He is square-jawed and detail-oriented, a defensive fundamentalist with a commanding aura. He's a disciplinarian and teacher with a knack for getting the most out of players.
That's how football people describe Greg Schiano.
And that's why the Tampa Bay Buccaneers signed the Rutgers University coach to a five-year contract Thursday, making him the ninth head coach in franchise history and ending a 24-day search.
"He's a real no-nonsense kind of guy, a guy whose players love him and play hard for him,'' Bucs general manager Mark Dominik said. "And there's a universal respect around the NFL for him for what he did at Rutgers."
Schiano produced a modest 68-67 record during 11 seasons with the Scarlet Knights, but Rutgers was 56-33 during the regular season and 5-1 in bowl games during his final seven seasons.
"That part was very impressive to me,'' Dominik said. "He took over a program there that had just been awful — forever — and he turned it around and kept it going. No one's been able to do that.''
Schiano's objective with the Bucs will be similar to that at Rutgers. Since winning the Super Bowl in 2003, Tampa Bay is 62-82 during the regular season and 0-2 in playoff games.
Raheem Morris was fired on Jan. 2 after compiling a 17-31 mark in three seasons, including 4-12 in 2011, when the Bucs lost their last 10 games of the season.
Schiano's hiring marks the first time since John McKay was hired at the franchise's inception the Bucs have given a college coach his first opportunity to run an NFL team. At least one former NFL player believes Schiano has earned the chance.
"I'm very glad he got the job,'' said Terry Cousin, a 12-year NFL cornerback who played for Schiano in 1998, when the Wyckoff, N.J., native was the Bears secondary coach.
"I learned a lot from him,'' Cousin added. "Tampa fans can expect an emotional coach, but in a good way. His players matter to him. And that team will be well prepared. He'll have guys ready to play football games.''
Having guys ready to play in the NFL is the thing for which Schiano is known best. Patriots coach Bill Belichick, who has four former Rutgers players on his roster, has long been an advocate of Schiano's ability to prepare players for the NFL.
"His players have been very NFL-ready,'' Belichick told reporters during a break in his team's preparation for Super Bowl XLVI. "Guys that come out of that program, when they get to the NFL, I'd say most of them make it.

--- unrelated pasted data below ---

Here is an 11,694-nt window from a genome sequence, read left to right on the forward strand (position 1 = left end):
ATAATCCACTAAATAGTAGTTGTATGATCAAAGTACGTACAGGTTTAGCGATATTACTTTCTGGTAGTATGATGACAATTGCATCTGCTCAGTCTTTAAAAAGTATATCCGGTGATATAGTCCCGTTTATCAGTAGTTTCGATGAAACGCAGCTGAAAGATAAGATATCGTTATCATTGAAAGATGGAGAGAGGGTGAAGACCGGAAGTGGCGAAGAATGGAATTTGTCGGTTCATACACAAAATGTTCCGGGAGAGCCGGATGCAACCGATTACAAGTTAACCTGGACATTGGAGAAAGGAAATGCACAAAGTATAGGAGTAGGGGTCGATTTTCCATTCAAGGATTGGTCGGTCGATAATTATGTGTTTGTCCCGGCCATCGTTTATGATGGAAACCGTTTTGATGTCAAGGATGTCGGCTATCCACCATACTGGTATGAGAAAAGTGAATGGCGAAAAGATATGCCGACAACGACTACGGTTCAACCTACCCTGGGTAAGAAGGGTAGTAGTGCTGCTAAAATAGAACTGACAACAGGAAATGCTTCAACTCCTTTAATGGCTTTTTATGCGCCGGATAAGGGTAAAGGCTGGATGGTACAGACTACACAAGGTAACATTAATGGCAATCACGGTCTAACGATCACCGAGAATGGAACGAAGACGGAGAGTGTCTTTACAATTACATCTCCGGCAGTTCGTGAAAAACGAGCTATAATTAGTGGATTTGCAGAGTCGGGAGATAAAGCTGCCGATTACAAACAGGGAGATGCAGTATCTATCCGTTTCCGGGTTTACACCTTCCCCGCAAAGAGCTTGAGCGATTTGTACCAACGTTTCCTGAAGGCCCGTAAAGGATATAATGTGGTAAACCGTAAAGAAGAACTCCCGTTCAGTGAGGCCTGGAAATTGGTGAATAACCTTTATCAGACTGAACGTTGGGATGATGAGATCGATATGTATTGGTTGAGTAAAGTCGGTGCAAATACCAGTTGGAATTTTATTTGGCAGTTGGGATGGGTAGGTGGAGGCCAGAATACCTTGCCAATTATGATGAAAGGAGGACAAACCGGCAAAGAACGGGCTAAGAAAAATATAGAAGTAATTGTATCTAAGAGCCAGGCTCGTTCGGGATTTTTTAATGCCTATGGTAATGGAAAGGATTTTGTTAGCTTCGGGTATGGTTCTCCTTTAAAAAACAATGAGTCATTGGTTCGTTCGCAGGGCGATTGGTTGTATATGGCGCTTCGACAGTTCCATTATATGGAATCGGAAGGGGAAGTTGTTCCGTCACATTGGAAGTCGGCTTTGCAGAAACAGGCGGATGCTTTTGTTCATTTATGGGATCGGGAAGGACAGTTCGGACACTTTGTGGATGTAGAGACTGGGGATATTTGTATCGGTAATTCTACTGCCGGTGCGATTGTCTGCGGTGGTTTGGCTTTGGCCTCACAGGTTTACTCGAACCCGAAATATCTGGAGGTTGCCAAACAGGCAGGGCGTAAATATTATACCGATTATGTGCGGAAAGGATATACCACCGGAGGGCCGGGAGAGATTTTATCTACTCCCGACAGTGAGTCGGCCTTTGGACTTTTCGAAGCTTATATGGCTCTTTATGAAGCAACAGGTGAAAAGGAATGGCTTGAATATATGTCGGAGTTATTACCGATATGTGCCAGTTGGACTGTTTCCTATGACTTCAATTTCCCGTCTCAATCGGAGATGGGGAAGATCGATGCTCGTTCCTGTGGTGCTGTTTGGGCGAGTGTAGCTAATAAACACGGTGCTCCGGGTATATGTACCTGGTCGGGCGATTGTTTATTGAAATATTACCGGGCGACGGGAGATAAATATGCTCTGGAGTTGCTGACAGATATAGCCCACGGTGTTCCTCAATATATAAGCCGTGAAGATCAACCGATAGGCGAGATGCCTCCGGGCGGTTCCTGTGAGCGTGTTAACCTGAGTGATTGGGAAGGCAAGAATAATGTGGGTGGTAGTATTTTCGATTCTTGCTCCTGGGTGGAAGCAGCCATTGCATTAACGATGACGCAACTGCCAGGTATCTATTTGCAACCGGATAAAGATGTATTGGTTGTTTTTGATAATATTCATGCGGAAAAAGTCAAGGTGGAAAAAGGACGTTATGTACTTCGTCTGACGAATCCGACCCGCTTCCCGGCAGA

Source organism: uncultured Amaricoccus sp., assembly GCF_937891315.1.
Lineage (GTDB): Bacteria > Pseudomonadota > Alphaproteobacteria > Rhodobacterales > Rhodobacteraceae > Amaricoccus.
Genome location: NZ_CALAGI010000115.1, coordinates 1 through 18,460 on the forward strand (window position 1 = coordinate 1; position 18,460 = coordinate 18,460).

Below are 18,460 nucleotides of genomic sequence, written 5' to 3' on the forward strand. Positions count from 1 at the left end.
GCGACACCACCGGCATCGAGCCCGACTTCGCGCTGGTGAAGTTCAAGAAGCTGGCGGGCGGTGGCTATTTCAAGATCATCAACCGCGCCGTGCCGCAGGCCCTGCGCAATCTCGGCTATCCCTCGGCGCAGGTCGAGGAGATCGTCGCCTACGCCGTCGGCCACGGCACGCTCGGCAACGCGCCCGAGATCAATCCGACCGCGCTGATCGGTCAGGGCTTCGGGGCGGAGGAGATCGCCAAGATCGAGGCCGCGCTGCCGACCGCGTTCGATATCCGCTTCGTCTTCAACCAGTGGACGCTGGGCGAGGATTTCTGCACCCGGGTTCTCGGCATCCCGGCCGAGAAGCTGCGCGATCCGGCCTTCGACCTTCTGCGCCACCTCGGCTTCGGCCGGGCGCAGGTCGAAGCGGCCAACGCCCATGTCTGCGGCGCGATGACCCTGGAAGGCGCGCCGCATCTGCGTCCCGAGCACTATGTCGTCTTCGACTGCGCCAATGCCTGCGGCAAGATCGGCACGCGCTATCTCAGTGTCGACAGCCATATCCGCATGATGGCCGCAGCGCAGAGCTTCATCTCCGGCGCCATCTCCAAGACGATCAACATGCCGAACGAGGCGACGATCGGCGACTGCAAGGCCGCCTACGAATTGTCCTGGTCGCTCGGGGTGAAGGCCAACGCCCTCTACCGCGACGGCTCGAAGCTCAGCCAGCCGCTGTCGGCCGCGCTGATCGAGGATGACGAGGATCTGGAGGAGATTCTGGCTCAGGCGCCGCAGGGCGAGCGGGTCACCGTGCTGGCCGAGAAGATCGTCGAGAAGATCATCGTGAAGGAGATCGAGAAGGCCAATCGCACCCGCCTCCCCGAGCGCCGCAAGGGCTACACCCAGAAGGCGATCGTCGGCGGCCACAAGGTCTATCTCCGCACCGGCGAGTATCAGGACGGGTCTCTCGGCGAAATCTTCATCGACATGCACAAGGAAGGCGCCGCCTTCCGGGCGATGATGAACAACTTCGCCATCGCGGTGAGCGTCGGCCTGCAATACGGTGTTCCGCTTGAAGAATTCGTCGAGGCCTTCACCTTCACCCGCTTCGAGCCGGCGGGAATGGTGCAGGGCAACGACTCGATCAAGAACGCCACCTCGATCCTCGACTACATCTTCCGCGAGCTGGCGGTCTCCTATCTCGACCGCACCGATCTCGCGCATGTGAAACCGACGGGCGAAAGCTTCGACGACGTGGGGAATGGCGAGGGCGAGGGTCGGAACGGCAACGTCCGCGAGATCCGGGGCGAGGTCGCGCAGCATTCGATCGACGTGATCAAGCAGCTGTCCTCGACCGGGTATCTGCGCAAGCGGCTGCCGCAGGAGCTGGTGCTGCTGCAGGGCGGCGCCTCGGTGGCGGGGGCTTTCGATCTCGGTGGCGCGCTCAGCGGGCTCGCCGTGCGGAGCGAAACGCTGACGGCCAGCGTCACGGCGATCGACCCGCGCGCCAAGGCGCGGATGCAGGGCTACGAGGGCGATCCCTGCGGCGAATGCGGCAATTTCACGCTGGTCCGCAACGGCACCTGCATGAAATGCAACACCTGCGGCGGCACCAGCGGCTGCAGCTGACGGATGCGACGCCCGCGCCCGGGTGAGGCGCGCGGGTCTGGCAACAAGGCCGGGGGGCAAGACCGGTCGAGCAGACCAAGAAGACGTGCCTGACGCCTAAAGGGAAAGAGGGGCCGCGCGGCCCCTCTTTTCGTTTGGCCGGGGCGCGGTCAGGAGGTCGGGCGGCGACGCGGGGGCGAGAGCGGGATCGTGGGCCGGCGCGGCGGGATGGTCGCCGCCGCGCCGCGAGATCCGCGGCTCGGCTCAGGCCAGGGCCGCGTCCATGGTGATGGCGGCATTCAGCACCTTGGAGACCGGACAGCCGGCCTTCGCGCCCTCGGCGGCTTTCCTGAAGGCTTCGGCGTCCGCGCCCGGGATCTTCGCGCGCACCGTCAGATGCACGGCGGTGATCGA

"They may not be first-round picks or whatever, but if they have enough talent to compete in the NFL, most end up staying in one way or another. I think that's a credit to the preparation and the program that he's built there.''
Dominik lauded Schiano's success of running a pro-style program.
"He runs a college/pro program, and everybody knows it,'' Dominik said. "That's one of the things you really like about him — that and the kind of player that comes out of there.
"When you get a Rutgers kid, whether it's in the first round or the seventh, you know what you're getting and what you're getting is a kid who's disciplined, structured and prepared. You can't say that about a lot of programs.''
Baltimore Ravens running back Ray Rice, Tennessee Titans receiver Kenny Britt and Buccaneers guard Jeremy Zuttah are among the pro players Schiano coached at Rutgers.
Schiano also had a hand in developing New Orleans Saints linebacker Jonathan Vilma, Baltimore Ravens safety Ed Reed and former Carolina Panthers linebacker Dan Morgan while he was the defensive coordinator at the University of Miami from 1999-2000.
In addition to his reputation for developing young talent, Schiano, a three-year letterman at linebacker for Bucknell, also has shown a knack for building strong defensive units, both at Miami and Rutgers.
During his two seasons at Miami, the Hurricanes defense ranked 12th in the nation in points allowed per game in 1999 and improved to fifth in 2000.
That led to Schiano landing the job at Rutgers, where the Knights earned a top-20 defensive ranking among more than 120 FBS schools in four of the past six seasons, including a 12th-place ranking in 2011.
"He's a defensive-minded coach whose teams have always been characterized by toughness and a physical style of play,'' Dominik said. "He's a meticulous teacher who knows how to get the most out of his players.''
With the youngest team in the NFL the past two seasons and a desire to continue to rebuild primarily through the draft, Dominik and the Bucs' owners considered Schiano's ability to develop young talent paramount.
"During our thorough search, we met with numerous impressive candidates, but coach Schiano surely distinguished himself,'' Bucs co-chairman Joel Glazer said in a statement. "From his leadership skills to his impressive track record, he is, simply put, the right man for the job."
Schiano was a finalist with the St. Louis Rams, who recently hired former NFL coach Jeff Fisher.
The Bucs' decision to hire Schiano brought an end to a near month-long search for a coach that proved to be as wide-ranging as Dominik and Glazer said it would be when it began.
The team interviewed 10 candidates whose names became known publicly and another the team would have turned to had Schiano passed on the opportunity, Dominik said.
The list of known candidates included former NFL head coaches Mike Sherman, who was brought back for a second interview, Marty Schottenheimer and Brad Childress, as well as several defensive and offensive coordinators currently working in the NFL. University of Oregon coach Chip Kelly was negotiating a deal to be the team's coach late Sunday, but he backed out early Monday.